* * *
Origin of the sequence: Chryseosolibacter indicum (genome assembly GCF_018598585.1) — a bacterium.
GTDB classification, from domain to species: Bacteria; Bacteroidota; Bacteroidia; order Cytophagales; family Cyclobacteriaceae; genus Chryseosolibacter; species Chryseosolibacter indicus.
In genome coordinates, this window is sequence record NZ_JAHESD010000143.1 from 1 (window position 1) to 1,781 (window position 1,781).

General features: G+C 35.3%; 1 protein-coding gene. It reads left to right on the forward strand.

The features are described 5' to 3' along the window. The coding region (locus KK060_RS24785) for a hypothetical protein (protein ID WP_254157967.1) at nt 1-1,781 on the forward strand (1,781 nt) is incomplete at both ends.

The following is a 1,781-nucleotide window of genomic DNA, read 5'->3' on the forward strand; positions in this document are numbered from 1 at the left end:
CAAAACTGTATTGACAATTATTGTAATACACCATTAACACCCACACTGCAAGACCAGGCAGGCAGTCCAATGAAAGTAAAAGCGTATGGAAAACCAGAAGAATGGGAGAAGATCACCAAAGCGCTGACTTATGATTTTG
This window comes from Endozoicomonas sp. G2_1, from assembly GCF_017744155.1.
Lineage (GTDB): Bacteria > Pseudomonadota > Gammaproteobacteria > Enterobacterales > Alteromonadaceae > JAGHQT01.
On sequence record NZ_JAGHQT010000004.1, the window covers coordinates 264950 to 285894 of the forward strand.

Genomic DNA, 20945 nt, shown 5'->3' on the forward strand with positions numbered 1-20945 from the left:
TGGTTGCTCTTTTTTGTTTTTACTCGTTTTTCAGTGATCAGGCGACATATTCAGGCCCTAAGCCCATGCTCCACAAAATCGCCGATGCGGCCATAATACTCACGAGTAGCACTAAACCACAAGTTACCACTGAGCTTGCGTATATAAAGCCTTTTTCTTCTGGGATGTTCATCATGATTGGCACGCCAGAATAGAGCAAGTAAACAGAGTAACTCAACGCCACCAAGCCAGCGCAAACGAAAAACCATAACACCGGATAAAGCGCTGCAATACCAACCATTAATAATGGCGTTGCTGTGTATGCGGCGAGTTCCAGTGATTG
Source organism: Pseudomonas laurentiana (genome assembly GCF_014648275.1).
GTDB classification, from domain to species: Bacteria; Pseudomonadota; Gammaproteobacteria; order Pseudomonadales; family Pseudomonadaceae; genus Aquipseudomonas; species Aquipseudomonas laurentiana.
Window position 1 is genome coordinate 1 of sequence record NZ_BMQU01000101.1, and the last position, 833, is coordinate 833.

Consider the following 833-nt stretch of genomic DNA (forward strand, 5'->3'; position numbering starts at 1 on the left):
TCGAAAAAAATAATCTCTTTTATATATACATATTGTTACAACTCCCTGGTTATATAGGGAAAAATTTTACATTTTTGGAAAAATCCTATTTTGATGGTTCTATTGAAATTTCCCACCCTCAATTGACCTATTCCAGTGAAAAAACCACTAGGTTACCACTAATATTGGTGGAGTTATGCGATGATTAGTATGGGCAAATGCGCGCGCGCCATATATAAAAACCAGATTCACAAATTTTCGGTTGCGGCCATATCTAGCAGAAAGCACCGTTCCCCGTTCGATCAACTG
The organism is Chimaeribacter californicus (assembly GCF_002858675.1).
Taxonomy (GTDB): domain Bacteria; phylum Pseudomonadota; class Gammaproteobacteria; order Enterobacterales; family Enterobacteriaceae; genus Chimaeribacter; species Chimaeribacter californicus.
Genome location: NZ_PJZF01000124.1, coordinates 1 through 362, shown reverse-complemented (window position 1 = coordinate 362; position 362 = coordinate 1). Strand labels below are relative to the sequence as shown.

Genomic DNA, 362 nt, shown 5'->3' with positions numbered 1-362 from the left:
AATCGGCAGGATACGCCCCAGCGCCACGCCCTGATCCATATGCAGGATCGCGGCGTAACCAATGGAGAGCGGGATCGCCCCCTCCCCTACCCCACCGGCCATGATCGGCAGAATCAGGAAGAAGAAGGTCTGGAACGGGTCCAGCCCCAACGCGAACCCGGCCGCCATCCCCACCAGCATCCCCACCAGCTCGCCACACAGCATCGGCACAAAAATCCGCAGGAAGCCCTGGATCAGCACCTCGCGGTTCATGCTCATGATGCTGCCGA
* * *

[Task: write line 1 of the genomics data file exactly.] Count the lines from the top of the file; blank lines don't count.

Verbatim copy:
Origin of the sequence: Chryseosolibacter indicum (genome assembly GCF_018598585.1) — a bacterium.